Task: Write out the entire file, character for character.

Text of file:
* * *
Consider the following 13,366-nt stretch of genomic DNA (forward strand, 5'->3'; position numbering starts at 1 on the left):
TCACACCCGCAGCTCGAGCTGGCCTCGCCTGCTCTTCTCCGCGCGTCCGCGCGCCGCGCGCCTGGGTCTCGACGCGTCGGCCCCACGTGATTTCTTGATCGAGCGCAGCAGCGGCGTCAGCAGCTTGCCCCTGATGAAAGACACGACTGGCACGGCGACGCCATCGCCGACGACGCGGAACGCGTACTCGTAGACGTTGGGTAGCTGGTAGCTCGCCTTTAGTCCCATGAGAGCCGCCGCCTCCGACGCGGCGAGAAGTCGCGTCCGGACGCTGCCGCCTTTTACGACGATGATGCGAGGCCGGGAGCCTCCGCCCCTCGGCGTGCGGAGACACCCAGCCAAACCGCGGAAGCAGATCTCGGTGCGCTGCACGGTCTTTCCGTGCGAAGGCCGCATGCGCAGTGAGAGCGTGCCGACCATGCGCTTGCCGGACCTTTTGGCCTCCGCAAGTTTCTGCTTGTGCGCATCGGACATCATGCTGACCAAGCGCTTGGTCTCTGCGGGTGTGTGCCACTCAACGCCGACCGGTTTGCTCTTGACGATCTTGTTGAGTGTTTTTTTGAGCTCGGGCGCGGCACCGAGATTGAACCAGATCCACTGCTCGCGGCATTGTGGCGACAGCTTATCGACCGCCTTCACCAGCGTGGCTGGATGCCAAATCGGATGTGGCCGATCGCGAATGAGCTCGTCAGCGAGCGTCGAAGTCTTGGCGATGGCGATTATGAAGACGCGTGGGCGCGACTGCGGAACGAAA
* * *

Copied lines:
Consider the following 13,366-nt stretch of genomic DNA (forward strand, 5'->3'; position numbering starts at 1 on the left):
TCACACCCGCAGCTCGAGCTGGCCTCGCCTGCTCTTCTCCGCGCGTCCGCGCGCCGCGCGCCTGGGTCTCGACGCGTCGGCCCCACGTGATTTCTTGATCGAGCGCAGCAGCGGCGTCAGCAGCTTGCCCCTGATGAAAGACACGACTGGCACGGCGACGCCATCGCCGACGACGCGGAACGCGTACTCGTAGACGTTGGGTAGCTGGTAGCTCGCCTTTAGTCCCATGAGAGCCGCCGCCTCCGACGCGGCGAGAAGTCGCGTCCGGACGCTGCCGCCTTTTACGACGATGATGCGAGGCCGGGAGCCTCCGCCCCTCGGCGTGCGGAGACACCCAGCCAAACCGCGGAAGCAGATCTCGGTGCGCTGCACGGTCTTTCCGTGCGAAGGCCGCATGCGCAGTGAGAGCGTGCCGACCATGCGCTTGCCGGACCTTTTGGCCTCCGCAAGTTTCTGCTTGTGCGCATCGGACATCATGCTGACCAAGCGCTTGGTCTCTGCGGGTGTGTGCCACTCAACGCCGACCGGTTTGCTCTTGACGATCTTGTTGAGTGTTTTTTTGAGCTCGGGCGCGGCACCGAGATTGAACCAGATCCACTGCTCGCGGCATTGTGGCGACAGCTTATCGACCGCCTTCACCAGCGTGGCTGGATGCCAAATCGGATGTGGCCGATCGCGAATGAGCTCGTCAGCGAGCGTCGAAGTCTTGGCGATGGCGATTATGAAGACGCGTGGGCGCGACTGCGGAACGAAA